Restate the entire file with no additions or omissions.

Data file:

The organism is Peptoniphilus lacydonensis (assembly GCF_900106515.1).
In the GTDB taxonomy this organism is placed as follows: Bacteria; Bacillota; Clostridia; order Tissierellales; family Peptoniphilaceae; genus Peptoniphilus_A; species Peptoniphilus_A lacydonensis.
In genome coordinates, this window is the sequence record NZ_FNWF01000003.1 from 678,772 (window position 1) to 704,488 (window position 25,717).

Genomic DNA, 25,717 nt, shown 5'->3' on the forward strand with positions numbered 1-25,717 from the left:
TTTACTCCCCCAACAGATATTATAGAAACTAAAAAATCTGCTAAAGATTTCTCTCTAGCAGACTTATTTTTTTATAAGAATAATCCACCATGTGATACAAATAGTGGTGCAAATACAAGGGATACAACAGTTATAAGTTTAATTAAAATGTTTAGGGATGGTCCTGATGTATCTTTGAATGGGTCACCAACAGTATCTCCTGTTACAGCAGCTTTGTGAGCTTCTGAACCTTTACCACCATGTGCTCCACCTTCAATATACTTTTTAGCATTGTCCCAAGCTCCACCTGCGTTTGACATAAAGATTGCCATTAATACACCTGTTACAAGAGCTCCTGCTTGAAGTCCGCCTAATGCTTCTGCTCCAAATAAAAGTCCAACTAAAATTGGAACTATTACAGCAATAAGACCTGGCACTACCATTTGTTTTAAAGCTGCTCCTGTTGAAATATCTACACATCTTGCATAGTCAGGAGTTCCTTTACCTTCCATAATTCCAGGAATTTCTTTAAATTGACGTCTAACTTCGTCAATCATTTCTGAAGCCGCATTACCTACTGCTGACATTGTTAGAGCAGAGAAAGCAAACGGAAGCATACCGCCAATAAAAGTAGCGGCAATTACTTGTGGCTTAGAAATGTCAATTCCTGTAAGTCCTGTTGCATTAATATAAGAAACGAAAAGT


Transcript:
The organism is Peptoniphilus lacydonensis (assembly GCF_900106515.1).
In the GTDB taxonomy this organism is placed as follows: Bacteria; Bacillota; Clostridia; order Tissierellales; family Peptoniphilaceae; genus Peptoniphilus_A; species Peptoniphilus_A lacydonensis.
In genome coordinates, this window is the sequence record NZ_FNWF01000003.1 from 678,772 (window position 1) to 704,488 (window position 25,717).

Genomic DNA, 25,717 nt, shown 5'->3' on the forward strand with positions numbered 1-25,717 from the left:
TTTACTCCCCCAACAGATATTATAGAAACTAAAAAATCTGCTAAAGATTTCTCTCTAGCAGACTTATTTTTTTATAAGAATAATCCACCATGTGATACAAATAGTGGTGCAAATACAAGGGATACAACAGTTATAAGTTTAATTAAAATGTTTAGGGATGGTCCTGATGTATCTTTGAATGGGTCACCAACAGTATCTCCTGTTACAGCAGCTTTGTGAGCTTCTGAACCTTTACCACCATGTGCTCCACCTTCAATATACTTTTTAGCATTGTCCCAAGCTCCACCTGCGTTTGACATAAAGATTGCCATTAATACACCTGTTACAAGAGCTCCTGCTTGAAGTCCGCCTAATGCTTCTGCTCCAAATAAAAGTCCAACTAAAATTGGAACTATTACAGCAATAAGACCTGGCACTACCATTTGTTTTAAAGCTGCTCCTGTTGAAATATCTACACATCTTGCATAGTCAGGAGTTCCTTTACCTTCCATAATTCCAGGAATTTCTTTAAATTGACGTCTAACTTCGTCAATCATTTCTGAAGCCGCATTACCTACTGCTGACATTGTTAGAGCAGAGAAAGCAAACGGAAGCATACCGCCAATAAAAGTAGCGGCAATTACTTGTGGCTTAGAAATGTCAATTCCTGTAAGTCCTGTTGCATTAATATAAGAAACGAAAAGT